I love blogging because it allows me to share my ideas with my writing community in quick, readable chunks and get immediate feedback. Blogging should be low-stakes public writing, and maybe it was 20 years ago when it was mostly teenagers sharing their angst on Live Journal. But today there are professional bloggers with fancy websites and a team of graphic designers making them look good. Writers who regularly appear in the New Yorker are publishing on Medium. It feels like the bar for self-published online writing has been raised higher than I can ever hope to jump.
I put so much pressure on myself to make every blog post witty and smart and beautifully designed that I always fall short of my expectations and ultimately can’t sustain the effort for more than a few weeks. Then I pile on some more guilt making it harder to get back to writing. When I’m away from my blog for any length of time I feel the need to explain why, to have a good excuse as if I were late to work and about to be fired. I feel this pressure to resurface with something that’s the blog equivalent of the great American novel. And so I stay hidden longer because the pressure is too much.
Why can’t I just say “I’ve been away because life, because reasons, because shit happens. Why can’t I just say “I’ve been away and now I’m back.” Why put so much pressure on posting to my blog when I have no publisher, no deadlines, no money on the line? Where are these expectations coming from? Who’s setting them?
Part of this is my OCD, which makes me feel an intense sense of obligation to everyone including imagined blog readers. But it’s also about the way our culture defines what it means to be a writer. I’ve lost count of how many author profiles I’ve read that begin with some version of this idealized writing process: the writer gets up at 6, walks the dog, reads while drinking their coffee, and then heads out to their writing studio at 8 for four hours of writing. Then lunch, four more hours of writing, dinner, then more reading before bed. It’s always some version of this. I’m not sure when these idealized writers do laundry, buy groceries, pay bills, or even shower, but I’ll save that rant for a future post.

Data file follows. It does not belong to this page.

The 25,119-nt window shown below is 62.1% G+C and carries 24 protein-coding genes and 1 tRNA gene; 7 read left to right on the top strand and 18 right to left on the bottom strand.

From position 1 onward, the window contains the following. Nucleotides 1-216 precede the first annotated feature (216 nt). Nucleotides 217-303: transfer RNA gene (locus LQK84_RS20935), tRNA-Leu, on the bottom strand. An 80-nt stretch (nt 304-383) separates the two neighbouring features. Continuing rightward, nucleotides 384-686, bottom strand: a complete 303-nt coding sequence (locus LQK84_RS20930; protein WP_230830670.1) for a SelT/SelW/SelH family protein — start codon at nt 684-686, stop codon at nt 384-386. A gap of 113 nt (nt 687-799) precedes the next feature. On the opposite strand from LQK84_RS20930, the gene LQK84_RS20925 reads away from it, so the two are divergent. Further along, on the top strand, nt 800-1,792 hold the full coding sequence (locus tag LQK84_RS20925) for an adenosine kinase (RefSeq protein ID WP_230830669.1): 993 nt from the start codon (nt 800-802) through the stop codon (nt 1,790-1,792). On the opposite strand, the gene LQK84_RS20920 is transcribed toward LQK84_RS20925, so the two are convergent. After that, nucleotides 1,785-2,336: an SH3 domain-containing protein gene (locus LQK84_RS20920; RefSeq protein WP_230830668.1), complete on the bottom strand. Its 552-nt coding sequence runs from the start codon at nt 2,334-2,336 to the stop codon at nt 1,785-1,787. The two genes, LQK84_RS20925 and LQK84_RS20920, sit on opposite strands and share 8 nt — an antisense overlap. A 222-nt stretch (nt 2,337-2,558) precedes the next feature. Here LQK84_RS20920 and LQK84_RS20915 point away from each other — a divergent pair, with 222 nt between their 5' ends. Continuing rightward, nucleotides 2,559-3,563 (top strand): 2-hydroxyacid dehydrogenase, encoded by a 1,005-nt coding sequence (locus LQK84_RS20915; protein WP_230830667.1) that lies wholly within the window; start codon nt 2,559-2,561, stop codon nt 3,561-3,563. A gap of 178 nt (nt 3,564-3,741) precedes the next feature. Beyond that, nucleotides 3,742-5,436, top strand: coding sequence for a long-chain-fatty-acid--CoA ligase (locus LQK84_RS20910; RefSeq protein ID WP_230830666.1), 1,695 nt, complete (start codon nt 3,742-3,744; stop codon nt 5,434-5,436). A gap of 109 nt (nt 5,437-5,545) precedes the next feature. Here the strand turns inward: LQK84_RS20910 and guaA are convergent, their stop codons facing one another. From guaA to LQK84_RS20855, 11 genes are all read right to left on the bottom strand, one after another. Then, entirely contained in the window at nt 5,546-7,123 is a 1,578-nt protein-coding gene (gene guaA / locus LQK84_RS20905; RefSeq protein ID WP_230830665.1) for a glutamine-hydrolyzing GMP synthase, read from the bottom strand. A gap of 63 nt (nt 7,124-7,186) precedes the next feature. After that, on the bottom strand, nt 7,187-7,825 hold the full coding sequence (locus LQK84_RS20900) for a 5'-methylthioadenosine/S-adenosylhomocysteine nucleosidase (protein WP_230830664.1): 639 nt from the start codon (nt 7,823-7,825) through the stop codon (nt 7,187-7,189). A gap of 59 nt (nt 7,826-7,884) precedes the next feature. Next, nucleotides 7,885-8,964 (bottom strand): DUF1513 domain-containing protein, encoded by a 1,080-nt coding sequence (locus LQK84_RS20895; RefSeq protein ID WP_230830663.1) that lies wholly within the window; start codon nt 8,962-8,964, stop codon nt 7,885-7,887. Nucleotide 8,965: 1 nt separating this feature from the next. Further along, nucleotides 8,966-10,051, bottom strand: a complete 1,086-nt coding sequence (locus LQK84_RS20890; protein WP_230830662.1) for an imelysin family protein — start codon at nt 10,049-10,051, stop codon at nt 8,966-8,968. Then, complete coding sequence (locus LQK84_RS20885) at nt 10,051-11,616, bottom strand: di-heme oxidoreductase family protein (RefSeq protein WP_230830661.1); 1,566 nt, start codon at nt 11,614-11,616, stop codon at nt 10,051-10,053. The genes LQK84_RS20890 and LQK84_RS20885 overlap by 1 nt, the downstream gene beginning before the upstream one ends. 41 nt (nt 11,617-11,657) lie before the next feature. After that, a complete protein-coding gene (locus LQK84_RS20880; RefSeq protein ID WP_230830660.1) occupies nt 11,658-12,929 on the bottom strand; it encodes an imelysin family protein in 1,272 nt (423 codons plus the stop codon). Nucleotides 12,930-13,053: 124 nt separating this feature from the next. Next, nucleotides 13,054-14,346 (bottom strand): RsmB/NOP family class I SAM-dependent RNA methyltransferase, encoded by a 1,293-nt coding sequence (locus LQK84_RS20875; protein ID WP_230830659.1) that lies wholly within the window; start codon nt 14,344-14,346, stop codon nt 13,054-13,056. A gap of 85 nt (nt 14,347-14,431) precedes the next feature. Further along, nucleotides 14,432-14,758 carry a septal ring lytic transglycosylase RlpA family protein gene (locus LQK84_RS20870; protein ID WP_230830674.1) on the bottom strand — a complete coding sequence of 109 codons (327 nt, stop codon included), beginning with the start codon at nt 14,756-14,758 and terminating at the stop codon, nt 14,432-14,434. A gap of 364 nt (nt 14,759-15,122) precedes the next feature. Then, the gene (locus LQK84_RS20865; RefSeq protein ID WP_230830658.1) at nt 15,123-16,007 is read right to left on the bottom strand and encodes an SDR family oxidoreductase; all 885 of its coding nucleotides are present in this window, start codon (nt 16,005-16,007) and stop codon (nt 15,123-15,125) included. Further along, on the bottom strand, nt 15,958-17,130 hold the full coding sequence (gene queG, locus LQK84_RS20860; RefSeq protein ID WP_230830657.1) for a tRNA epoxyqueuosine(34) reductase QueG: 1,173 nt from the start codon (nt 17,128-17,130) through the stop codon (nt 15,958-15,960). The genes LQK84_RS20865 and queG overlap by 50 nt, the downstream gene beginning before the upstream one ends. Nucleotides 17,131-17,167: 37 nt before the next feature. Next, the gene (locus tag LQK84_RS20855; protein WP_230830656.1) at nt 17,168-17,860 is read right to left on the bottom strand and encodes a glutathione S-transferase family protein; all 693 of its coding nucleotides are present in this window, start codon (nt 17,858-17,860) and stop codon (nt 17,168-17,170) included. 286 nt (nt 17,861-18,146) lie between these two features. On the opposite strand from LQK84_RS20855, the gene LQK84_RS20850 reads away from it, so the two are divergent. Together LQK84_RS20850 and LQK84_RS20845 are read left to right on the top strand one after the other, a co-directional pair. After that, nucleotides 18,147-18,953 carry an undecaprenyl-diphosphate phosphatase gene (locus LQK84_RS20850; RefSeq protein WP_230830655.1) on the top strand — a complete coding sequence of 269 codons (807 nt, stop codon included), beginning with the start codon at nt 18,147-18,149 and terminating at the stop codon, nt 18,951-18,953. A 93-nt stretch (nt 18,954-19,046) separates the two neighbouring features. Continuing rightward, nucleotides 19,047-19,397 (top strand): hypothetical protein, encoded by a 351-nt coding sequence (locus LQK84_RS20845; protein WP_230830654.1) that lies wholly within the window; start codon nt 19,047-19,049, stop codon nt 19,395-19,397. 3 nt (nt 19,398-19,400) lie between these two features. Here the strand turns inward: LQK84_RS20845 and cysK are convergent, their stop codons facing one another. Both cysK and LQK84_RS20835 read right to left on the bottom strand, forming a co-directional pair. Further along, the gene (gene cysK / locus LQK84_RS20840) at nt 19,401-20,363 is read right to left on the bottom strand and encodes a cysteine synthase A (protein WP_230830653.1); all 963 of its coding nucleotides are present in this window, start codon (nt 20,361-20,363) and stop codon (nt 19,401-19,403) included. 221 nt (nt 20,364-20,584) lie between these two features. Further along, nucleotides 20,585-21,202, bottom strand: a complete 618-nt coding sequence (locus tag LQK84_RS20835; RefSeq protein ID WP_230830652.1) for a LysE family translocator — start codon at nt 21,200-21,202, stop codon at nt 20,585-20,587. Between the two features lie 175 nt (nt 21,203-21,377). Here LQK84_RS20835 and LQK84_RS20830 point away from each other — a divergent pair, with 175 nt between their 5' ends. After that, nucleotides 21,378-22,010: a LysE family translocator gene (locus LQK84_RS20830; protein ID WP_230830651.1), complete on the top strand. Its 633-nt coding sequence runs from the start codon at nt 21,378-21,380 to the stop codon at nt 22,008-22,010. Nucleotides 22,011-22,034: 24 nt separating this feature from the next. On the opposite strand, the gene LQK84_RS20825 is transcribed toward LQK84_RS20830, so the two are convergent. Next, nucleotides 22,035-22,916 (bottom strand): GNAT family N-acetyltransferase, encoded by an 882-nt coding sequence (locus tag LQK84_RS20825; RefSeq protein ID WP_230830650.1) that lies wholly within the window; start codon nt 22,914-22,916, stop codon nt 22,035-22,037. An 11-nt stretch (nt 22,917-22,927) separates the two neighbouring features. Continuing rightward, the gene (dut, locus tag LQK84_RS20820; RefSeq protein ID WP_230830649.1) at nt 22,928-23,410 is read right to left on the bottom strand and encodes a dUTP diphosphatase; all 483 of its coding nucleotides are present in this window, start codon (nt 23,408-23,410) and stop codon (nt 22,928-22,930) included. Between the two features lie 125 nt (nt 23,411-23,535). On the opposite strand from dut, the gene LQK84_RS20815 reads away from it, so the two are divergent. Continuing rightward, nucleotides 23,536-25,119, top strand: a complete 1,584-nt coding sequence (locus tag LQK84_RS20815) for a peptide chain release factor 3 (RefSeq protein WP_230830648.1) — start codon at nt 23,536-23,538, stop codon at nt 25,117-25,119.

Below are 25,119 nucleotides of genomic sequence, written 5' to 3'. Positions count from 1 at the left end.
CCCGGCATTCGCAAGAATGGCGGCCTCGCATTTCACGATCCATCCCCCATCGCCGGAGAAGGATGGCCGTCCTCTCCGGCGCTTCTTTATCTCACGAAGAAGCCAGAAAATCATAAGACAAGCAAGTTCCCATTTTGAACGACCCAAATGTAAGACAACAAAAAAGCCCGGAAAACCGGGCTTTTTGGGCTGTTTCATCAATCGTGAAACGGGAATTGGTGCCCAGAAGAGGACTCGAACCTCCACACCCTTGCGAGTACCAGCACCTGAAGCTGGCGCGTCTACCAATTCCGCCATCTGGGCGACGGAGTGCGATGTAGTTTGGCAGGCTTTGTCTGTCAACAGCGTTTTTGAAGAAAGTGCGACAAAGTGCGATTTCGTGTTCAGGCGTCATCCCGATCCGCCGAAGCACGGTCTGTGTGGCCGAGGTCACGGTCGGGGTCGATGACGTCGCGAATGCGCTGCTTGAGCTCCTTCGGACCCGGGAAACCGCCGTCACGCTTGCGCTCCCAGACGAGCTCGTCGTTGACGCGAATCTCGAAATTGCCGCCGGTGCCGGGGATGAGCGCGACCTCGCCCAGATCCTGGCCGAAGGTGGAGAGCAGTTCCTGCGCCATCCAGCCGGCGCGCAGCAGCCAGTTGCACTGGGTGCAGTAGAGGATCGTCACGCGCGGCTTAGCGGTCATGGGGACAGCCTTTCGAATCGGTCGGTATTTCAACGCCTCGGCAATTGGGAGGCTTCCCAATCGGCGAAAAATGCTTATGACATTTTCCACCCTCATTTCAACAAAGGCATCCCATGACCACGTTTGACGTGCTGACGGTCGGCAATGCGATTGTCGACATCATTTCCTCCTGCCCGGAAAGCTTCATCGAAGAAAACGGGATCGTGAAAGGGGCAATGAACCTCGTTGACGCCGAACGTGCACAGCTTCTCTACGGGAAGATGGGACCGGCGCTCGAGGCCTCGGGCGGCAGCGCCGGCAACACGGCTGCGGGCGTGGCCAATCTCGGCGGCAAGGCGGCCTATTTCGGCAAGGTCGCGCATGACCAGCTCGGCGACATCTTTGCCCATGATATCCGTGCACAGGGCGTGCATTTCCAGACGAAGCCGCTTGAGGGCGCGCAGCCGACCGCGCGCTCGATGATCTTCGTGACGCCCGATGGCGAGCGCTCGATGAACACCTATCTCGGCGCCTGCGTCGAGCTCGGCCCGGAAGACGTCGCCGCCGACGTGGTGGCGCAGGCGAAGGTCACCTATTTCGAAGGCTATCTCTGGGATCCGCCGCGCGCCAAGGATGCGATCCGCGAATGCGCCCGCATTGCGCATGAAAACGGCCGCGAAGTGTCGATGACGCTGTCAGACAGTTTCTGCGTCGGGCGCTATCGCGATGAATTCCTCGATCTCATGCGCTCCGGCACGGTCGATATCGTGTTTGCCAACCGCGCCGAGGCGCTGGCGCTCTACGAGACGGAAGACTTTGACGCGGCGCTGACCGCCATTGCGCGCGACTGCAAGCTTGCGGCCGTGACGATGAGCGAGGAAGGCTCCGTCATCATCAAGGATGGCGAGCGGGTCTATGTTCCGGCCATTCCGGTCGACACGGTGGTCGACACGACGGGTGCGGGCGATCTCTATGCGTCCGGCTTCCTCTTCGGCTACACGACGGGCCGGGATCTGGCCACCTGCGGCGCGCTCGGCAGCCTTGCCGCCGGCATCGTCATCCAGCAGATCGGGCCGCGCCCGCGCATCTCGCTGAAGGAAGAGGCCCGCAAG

My point is, we think (even though we know better) that all successful writers have perfect, uninterrupted days of writing. We imagine them crafting sublime sentence after sentence for hours at a time. But how many times do they check Twitter? How much time is spent staring at the cracks on the ceiling or making another cup of tea? How many days are spent producing little to no writing no matter how much time they spend at their desk? The writing community touts the value of doing the work, but we don’t talk much about the fact that doing the work, more often than not, doesn’t result in publishable writing.
I have dozens of half finished blog posts. A whole folder of notes for my memoir. A third of that work will make it to readers if I’m lucky. And that’s OK because it’s part of the process. Being silent publicly while writing privately (or even not writing at all for a time) can be the process. We have to take time to dive into the wreck, to use words for ourselves, as tools to discover and shape our realities, to find out what’s broken and how it got that way. And sometimes we have to stay underwater for a long time before we resurface.
The technical ease of online self-publishing has sped up distribution but it hasn’t sped up the act of writing. I have been trying to make my writing process match the speed of the internet, and that is setting myself up for failure. In fact, for those of us without a team of people, blogging has placed extra burdens on us. We are our own web designers, photographers, editors, typesetters, and marketing teams. It’s easy to get caught up in concerns about creating a brand, SEO, and social media marketing. Did you know all your Instagram posts should use a consistent color palette and filter? Well, they should. And mine don’t. And they never will.
So, this post isn’t perfect. It might not even be mildly interesting, but it’s published. I have successfully resurfaced. My goal is to publish a post every week, but the bigger goal is stop grasping at perfection, to stop feeling guilty if I skip a week. To rediscover the joy of writing, the pleasure that blogging should be.
I’m back. Did you miss me?